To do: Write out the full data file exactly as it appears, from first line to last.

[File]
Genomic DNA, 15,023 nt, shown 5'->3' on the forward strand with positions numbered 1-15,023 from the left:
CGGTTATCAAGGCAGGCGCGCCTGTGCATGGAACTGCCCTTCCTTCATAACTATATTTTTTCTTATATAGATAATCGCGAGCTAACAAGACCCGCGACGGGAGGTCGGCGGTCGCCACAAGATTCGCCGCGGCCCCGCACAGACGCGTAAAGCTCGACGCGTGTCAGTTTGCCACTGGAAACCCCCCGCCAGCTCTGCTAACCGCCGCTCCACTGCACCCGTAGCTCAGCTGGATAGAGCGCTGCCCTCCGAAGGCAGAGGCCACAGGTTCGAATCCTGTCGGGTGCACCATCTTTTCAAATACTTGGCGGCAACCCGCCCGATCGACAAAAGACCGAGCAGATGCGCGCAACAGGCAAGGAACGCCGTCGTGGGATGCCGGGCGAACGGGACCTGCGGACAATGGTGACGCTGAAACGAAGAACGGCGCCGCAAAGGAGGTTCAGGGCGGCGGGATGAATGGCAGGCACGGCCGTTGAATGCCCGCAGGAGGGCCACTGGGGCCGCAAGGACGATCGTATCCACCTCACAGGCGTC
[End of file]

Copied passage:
Genomic DNA, 15,023 nt, shown 5'->3' on the forward strand with positions numbered 1-15,023 from the left:
CGGTTATCAAGGCAGGCGCGCCTGTGCATGGAACTGCCCTTCCTTCATAACTATATTTTTTCTTATATAGATAATCGCGAGCTAACAAGACCCGCGACGGGAGGTCGGCGGTCGCCACAAGATTCGCCGCGGCCCCGCACAGACGCGTAAAGCTCGACGCGTGTCAGTTTGCCACTGGAAACCCCCCGCCAGCTCTGCTAACCGCCGCTCCACTGCACCCGTAGCTCAGCTGGATAGAGCGCTGCCCTCCGAAGGCAGAGGCCACAGGTTCGAATCCTGTCGGGTGCACCATCTTTTCAAATACTTGGCGGCAACCCGCCCGATCGACAAAAGACCGAGCAGATGCGCGCAACAGGCAAGGAACGCCGTCGTGGGATGCCGGGCGAACGGGACCTGCGGACAATGGTGACGCTGAAACGAAGAACGGCGCCGCAAAGGAGGTTCAGGGCGGCGGGATGAATGGCAGGCACGGCCGTTGAATGCCCGCAGGAGGGCCACTGGGGCCGCAAGGACGATCGTATCCACCTCACAGGCGTC